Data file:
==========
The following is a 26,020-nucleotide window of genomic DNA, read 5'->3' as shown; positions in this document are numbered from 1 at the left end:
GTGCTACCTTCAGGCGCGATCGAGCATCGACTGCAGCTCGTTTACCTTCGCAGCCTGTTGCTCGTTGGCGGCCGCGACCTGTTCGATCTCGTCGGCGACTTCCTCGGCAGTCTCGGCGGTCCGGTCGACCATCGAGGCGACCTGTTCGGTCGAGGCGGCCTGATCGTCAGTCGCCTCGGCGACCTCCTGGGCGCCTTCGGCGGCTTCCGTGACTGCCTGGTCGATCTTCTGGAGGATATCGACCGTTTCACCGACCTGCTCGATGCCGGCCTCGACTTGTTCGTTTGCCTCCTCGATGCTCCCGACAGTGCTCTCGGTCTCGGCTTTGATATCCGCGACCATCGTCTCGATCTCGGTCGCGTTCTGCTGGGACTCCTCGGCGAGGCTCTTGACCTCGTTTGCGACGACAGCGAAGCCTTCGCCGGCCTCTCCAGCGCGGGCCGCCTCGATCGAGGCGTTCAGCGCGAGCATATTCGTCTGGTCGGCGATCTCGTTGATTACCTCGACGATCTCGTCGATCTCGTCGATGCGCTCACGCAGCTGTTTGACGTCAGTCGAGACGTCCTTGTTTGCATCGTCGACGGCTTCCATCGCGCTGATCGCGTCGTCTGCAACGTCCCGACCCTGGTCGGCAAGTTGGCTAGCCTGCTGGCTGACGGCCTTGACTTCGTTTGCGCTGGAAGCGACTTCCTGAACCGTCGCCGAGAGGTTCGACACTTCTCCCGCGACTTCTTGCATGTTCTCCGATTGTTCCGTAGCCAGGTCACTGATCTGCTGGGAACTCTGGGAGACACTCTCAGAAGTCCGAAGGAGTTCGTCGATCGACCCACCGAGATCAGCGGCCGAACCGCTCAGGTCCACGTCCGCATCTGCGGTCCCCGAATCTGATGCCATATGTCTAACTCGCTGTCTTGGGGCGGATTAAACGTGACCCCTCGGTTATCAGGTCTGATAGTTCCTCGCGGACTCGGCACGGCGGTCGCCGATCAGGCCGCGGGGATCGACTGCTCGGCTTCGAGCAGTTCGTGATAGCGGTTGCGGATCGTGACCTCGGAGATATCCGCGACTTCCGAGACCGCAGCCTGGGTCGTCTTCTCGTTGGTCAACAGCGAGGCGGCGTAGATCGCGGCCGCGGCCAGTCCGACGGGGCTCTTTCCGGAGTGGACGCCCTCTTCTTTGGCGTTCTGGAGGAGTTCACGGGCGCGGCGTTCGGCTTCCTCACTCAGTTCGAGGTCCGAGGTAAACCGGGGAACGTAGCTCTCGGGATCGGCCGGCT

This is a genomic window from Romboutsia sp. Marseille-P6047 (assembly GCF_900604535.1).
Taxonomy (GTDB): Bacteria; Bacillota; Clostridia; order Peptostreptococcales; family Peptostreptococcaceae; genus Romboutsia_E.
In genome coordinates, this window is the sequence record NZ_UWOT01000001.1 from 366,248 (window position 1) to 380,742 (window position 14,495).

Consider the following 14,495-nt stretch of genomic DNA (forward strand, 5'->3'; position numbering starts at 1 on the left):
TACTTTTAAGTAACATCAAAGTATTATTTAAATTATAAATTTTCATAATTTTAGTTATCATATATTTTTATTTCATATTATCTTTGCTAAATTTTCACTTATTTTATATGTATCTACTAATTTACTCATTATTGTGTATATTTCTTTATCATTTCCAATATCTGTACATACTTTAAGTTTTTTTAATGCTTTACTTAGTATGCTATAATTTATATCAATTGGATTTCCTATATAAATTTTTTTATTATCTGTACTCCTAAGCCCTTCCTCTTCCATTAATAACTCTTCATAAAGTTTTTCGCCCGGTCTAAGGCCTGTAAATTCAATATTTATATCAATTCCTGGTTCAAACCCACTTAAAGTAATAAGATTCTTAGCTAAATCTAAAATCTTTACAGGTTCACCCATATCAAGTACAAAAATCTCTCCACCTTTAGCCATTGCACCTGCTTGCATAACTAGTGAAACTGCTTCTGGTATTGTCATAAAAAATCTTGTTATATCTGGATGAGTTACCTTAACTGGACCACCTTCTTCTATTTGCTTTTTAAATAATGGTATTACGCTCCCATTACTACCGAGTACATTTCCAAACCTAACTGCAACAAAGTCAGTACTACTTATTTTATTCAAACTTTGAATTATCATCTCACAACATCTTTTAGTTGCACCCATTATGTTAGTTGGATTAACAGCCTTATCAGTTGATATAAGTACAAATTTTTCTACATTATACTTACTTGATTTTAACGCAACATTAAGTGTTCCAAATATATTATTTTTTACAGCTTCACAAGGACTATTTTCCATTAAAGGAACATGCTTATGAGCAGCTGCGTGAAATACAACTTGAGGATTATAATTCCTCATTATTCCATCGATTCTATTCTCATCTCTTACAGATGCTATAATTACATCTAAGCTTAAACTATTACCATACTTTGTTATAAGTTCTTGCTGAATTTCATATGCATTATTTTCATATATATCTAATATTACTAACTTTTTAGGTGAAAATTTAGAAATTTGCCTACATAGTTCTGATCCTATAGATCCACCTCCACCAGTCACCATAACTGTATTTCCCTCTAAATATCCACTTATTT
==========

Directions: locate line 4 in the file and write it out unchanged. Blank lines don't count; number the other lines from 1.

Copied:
Taxonomy (GTDB): Bacteria; Bacillota; Clostridia; order Peptostreptococcales; family Peptostreptococcaceae; genus Romboutsia_E.